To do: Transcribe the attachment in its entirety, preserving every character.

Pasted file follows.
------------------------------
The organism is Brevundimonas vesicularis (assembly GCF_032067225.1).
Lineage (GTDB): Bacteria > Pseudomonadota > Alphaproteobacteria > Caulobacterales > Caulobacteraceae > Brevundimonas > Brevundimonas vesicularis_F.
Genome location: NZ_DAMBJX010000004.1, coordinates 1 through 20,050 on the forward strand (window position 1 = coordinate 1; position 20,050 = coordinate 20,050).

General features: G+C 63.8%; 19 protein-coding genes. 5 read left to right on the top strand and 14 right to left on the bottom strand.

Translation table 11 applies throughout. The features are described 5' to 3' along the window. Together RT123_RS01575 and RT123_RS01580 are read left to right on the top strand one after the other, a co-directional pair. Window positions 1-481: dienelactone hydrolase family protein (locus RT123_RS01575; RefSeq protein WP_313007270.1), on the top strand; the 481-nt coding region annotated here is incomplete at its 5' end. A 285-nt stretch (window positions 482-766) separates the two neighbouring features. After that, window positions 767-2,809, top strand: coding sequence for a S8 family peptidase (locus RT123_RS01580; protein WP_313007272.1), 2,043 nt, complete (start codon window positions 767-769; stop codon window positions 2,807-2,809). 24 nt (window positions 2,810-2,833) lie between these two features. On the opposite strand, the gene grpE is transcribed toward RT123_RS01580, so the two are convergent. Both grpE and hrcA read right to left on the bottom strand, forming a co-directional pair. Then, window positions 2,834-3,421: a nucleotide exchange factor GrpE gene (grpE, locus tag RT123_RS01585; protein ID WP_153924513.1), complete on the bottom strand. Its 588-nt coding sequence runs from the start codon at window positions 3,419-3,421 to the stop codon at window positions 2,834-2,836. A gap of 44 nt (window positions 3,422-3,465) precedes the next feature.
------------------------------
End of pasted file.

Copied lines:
The organism is Brevundimonas vesicularis (assembly GCF_032067225.1).
Lineage (GTDB): Bacteria > Pseudomonadota > Alphaproteobacteria > Caulobacterales > Caulobacteraceae > Brevundimonas > Brevundimonas vesicularis_F.
Genome location: NZ_DAMBJX010000004.1, coordinates 1 through 20,050 on the forward strand (window position 1 = coordinate 1; position 20,050 = coordinate 20,050).

General features: G+C 63.8%; 19 protein-coding genes. 5 read left to right on the top strand and 14 right to left on the bottom strand.

Translation table 11 applies throughout. The features are described 5' to 3' along the window. Together RT123_RS01575 and RT123_RS01580 are read left to right on the top strand one after the other, a co-directional pair. Window positions 1-481: dienelactone hydrolase family protein (locus RT123_RS01575; RefSeq protein WP_313007270.1), on the top strand; the 481-nt coding region annotated here is incomplete at its 5' end. A 285-nt stretch (window positions 482-766) separates the two neighbouring features. After that, window positions 767-2,809, top strand: coding sequence for a S8 family peptidase (locus RT123_RS01580; protein WP_313007272.1), 2,043 nt, complete (start codon window positions 767-769; stop codon window positions 2,807-2,809). 24 nt (window positions 2,810-2,833) lie between these two features. On the opposite strand, the gene grpE is transcribed toward RT123_RS01580, so the two are convergent. Both grpE and hrcA read right to left on the bottom strand, forming a co-directional pair. Then, window positions 2,834-3,421: a nucleotide exchange factor GrpE gene (grpE, locus tag RT123_RS01585; protein ID WP_153924513.1), complete on the bottom strand. Its 588-nt coding sequence runs from the start codon at window positions 3,419-3,421 to the stop codon at window positions 2,834-2,836. A gap of 44 nt (window positions 3,422-3,465) precedes the next feature.